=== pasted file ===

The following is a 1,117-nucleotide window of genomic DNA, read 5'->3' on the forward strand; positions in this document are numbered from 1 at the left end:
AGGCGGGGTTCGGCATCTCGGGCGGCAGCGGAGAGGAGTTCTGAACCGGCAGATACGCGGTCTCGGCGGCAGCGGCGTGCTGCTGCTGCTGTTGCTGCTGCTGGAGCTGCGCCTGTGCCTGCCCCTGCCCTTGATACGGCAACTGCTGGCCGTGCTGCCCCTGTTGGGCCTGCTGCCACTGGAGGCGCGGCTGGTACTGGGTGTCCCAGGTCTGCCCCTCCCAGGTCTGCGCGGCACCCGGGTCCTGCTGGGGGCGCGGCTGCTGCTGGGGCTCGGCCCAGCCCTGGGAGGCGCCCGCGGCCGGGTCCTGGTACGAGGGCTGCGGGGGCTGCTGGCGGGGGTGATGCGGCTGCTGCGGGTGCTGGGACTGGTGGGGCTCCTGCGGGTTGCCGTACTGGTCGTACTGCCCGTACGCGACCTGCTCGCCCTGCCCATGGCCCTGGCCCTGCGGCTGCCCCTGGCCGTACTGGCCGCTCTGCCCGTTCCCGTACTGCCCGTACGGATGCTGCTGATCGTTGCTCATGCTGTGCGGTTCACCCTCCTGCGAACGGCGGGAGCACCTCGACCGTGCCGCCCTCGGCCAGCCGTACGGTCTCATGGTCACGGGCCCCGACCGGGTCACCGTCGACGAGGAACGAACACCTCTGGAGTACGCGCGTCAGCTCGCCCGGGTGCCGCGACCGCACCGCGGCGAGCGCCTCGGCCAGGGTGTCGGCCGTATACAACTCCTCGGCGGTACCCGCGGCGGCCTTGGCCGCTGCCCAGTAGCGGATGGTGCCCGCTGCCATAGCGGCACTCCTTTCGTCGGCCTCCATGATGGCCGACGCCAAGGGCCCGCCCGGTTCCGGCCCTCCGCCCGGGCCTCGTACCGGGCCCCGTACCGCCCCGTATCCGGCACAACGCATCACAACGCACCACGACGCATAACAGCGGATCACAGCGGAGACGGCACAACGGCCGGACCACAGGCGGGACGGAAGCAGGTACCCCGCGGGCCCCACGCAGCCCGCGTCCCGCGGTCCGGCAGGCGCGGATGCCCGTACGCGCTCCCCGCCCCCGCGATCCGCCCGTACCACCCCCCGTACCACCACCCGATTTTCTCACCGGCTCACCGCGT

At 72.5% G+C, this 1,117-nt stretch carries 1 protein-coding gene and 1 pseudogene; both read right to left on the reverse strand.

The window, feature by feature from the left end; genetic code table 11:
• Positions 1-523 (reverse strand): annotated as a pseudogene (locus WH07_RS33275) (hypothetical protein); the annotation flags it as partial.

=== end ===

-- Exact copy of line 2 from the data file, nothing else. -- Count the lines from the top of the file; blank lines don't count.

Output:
AGGCGGGGTTCGGCATCTCGGGCGGCAGCGGAGAGGAGTTCTGAACCGGCAGATACGCGGTCTCGGCGGCAGCGGCGTGCTGCTGCTGCTGTTGCTGCTGCTGGAGCTGCGCCTGTGCCTGCCCCTGCCCTTGATACGGCAACTGCTGGCCGTGCTGCCCCTGTTGGGCCTGCTGCCACTGGAGGCGCGGCTGGTACTGGGTGTCCCAGGTCTGCCCCTCCCAGGTCTGCGCGGCACCCGGGTCCTGCTGGGGGCGCGGCTGCTGCTGGGGCTCGGCCCAGCCCTGGGAGGCGCCCGCGGCCGGGTCCTGGTACGAGGGCTGCGGGGGCTGCTGGCGGGGGTGATGCGGCTGCTGCGGGTGCTGGGACTGGTGGGGCTCCTGCGGGTTGCCGTACTGGTCGTACTGCCCGTACGCGACCTGCTCGCCCTGCCCATGGCCCTGGCCCTGCGGCTGCCCCTGGCCGTACTGGCCGCTCTGCCCGTTCCCGTACTGCCCGTACGGATGCTGCTGATCGTTGCTCATGCTGTGCGGTTCACCCTCCTGCGAACGGCGGGAGCACCTCGACCGTGCCGCCCTCGGCCAGCCGTACGGTCTCATGGTCACGGGCCCCGACCGGGTCACCGTCGACGAGGAACGAACACCTCTGGAGTACGCGCGTCAGCTCGCCCGGGTGCCGCGACCGCACCGCGGCGAGCGCCTCGGCCAGGGTGTCGGCCGTATACAACTCCTCGGCGGTACCCGCGGCGGCCTTGGCCGCTGCCCAGTAGCGGATGGTGCCCGCTGCCATAGCGGCACTCCTTTCGTCGGCCTCCATGATGGCCGACGCCAAGGGCCCGCCCGGTTCCGGCCCTCCGCCCGGGCCTCGTACCGGGCCCCGTACCGCCCCGTATCCGGCACAACGCATCACAACGCACCACGACGCATAACAGCGGATCACAGCGGAGACGGCACAACGGCCGGACCACAGGCGGGACGGAAGCAGGTACCCCGCGGGCCCCACGCAGCCCGCGTCCCGCGGTCCGGCAGGCGCGGATGCCCGTACGCGCTCCCCGCCCCCGCGATCCGCCCGTACCACCCCCCGTACCACCACCCGATTTTCTCACCGGCTCACCGCGT